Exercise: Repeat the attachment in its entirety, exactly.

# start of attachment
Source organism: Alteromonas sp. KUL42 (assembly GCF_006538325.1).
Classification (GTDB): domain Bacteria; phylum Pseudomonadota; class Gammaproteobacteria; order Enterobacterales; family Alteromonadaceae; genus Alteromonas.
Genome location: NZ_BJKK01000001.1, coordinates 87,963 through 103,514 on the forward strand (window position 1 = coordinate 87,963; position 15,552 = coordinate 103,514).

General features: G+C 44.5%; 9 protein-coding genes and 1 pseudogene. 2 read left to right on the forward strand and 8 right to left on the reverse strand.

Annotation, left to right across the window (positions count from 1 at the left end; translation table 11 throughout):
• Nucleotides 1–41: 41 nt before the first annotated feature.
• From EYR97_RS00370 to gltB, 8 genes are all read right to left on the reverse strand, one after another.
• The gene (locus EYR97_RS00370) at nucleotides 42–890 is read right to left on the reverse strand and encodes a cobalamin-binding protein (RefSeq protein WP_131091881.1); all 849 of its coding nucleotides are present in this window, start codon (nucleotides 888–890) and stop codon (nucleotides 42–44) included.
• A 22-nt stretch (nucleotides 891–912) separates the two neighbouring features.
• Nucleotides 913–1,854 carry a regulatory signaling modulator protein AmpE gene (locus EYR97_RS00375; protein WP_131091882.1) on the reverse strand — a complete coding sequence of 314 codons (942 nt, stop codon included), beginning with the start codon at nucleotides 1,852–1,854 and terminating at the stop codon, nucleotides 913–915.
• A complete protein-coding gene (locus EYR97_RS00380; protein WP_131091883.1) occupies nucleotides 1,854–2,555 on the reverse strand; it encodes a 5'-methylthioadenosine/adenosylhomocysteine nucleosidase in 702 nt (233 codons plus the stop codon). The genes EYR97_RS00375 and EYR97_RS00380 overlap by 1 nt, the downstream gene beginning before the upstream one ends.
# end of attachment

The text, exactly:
Source organism: Alteromonas sp. KUL42 (assembly GCF_006538325.1).
Classification (GTDB): domain Bacteria; phylum Pseudomonadota; class Gammaproteobacteria; order Enterobacterales; family Alteromonadaceae; genus Alteromonas.
Genome location: NZ_BJKK01000001.1, coordinates 87,963 through 103,514 on the forward strand (window position 1 = coordinate 87,963; position 15,552 = coordinate 103,514).

General features: G+C 44.5%; 9 protein-coding genes and 1 pseudogene. 2 read left to right on the forward strand and 8 right to left on the reverse strand.

Annotation, left to right across the window (positions count from 1 at the left end; translation table 11 throughout):
• Nucleotides 1–41: 41 nt before the first annotated feature.
• From EYR97_RS00370 to gltB, 8 genes are all read right to left on the reverse strand, one after another.
• The gene (locus EYR97_RS00370) at nucleotides 42–890 is read right to left on the reverse strand and encodes a cobalamin-binding protein (RefSeq protein WP_131091881.1); all 849 of its coding nucleotides are present in this window, start codon (nucleotides 888–890) and stop codon (nucleotides 42–44) included.
• A 22-nt stretch (nucleotides 891–912) separates the two neighbouring features.
• Nucleotides 913–1,854 carry a regulatory signaling modulator protein AmpE gene (locus EYR97_RS00375; protein WP_131091882.1) on the reverse strand — a complete coding sequence of 314 codons (942 nt, stop codon included), beginning with the start codon at nucleotides 1,852–1,854 and terminating at the stop codon, nucleotides 913–915.
• A complete protein-coding gene (locus EYR97_RS00380; protein WP_131091883.1) occupies nucleotides 1,854–2,555 on the reverse strand; it encodes a 5'-methylthioadenosine/adenosylhomocysteine nucleosidase in 702 nt (233 codons plus the stop codon). The genes EYR97_RS00375 and EYR97_RS00380 overlap by 1 nt, the downstream gene beginning before the upstream one ends.